As summer draws to an end and fall approaches, parents with children who are about to attend college face a number of big decisions. While it might be difficult right now to directly acknowledge it, once a child reaches the age of 18, he or she is viewed in the eyes of the law as an adult and the parent loses a great amount of control over the child. For this reason, it is vital that parents of older children ensure that those children have a sufficient estate plan in place.  There is a long-standing myth that younger people do not need estate plans, but in reality, serious accidents involving younger individuals occur all the time. The following will review some of the important types of estate planning documents that your older children might need. Healthcare Powers of Attorney Children who reach the age of 18 should make sure to designate a health care power of attorney, who will appoint an individual to access the child’s medical records in case the child ends up incapacitated. In some situations, these documents also appoint individuals to make healthcare decisions on the incapacitated child’s behalf.  If something happens to a child and he     Read More

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Estate Planning Following a Cancer Diagnosis

A cancer diagnosis will greatly impact every aspect of your life, including finances, insurance coverage, and estate planning. While you may have put your estate plan together prior to receiving a cancer diagnosis, not everyone has done so. If that is the case, the following are some considerations for putting together a plan or altering your existing plan after a cancer diagnosis.  Learn as Much as Possible About What the Future Could Hold Following a cancer diagnosis, many people feel overwhelmed by the amount of information they receive. Despite this, it is important during this difficult time to ask a number of important questions to get a better understanding of your financial future. Once treatment for the cancer begins, many people discover that they have neither the time nor energy to address these issues. Some of the questions that you should ask include how much of your treatment will be covered by insurance and whether a loved one will act as a care manager or whether you will be the one tasked with handling these issues. Provide Your Estate Planning Lawyer With Adequate Details Many of the details involved with a cancer diagnosis can be difficult to share with others.     Read More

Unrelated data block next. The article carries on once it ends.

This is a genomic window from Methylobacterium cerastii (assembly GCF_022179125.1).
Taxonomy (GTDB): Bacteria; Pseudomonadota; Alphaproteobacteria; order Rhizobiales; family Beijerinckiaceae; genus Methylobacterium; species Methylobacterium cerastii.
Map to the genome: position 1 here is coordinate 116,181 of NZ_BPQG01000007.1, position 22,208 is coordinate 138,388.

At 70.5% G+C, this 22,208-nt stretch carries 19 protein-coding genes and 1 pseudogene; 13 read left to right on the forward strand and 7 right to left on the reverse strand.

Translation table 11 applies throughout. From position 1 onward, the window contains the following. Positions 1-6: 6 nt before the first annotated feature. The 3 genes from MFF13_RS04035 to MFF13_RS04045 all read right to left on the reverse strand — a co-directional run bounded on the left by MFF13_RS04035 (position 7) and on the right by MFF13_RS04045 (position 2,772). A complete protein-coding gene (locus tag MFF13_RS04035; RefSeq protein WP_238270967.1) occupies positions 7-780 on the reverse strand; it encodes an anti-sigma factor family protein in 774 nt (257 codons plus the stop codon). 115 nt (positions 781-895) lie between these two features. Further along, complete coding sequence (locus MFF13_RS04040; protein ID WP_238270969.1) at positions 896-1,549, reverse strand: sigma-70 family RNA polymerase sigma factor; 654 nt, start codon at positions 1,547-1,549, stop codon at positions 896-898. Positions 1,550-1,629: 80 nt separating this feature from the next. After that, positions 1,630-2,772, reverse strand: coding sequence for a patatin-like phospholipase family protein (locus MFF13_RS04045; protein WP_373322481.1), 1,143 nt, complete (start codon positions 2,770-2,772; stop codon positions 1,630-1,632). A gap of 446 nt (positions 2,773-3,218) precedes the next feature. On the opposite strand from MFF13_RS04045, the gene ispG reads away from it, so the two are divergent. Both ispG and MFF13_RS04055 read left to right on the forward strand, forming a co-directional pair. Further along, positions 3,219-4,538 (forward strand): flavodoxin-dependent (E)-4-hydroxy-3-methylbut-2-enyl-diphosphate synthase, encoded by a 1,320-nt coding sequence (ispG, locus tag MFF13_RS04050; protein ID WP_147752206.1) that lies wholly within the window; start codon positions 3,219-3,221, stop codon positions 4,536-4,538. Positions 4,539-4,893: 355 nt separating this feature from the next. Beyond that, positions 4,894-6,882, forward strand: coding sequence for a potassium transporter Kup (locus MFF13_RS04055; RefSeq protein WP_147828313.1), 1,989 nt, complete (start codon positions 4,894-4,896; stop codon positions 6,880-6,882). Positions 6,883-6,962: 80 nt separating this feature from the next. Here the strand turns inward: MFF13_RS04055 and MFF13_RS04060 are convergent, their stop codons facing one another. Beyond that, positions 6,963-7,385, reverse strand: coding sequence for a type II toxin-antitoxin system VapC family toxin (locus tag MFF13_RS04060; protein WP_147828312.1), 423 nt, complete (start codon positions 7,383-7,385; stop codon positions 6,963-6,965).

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Reasons to Estate Plan Before the End of Your Life

It can be challenging to prepare for the numerous complications that can arise during a person’s life. It is just as important to perform adequate planning for the end of a person’s life. Adequate estate planning is invaluable because it can remove the uncertainty about how a person’s estate will be handled following his or her death.  While many people falsely believe otherwise, estate planning is important for more than just the richest individuals. Instead, estate planning can play a valuable role in the lives of all people, rich or poor. Even if you have a small estate, adequate planning is also still particularly helpful.  To make sure that you fully address the numerous issues concerning estate planning, the following will address some of the important issues you should make sure to consider. Who Will Care for Minor Children Because minor children are unable to make decisions on their own, it is important to appoint a conservator who will make decisions about who will watch over these children in case something happens to you.  The conservator will often be tasked with managing all of the assets that you intend to pass to your children to make sure that these resources     Read More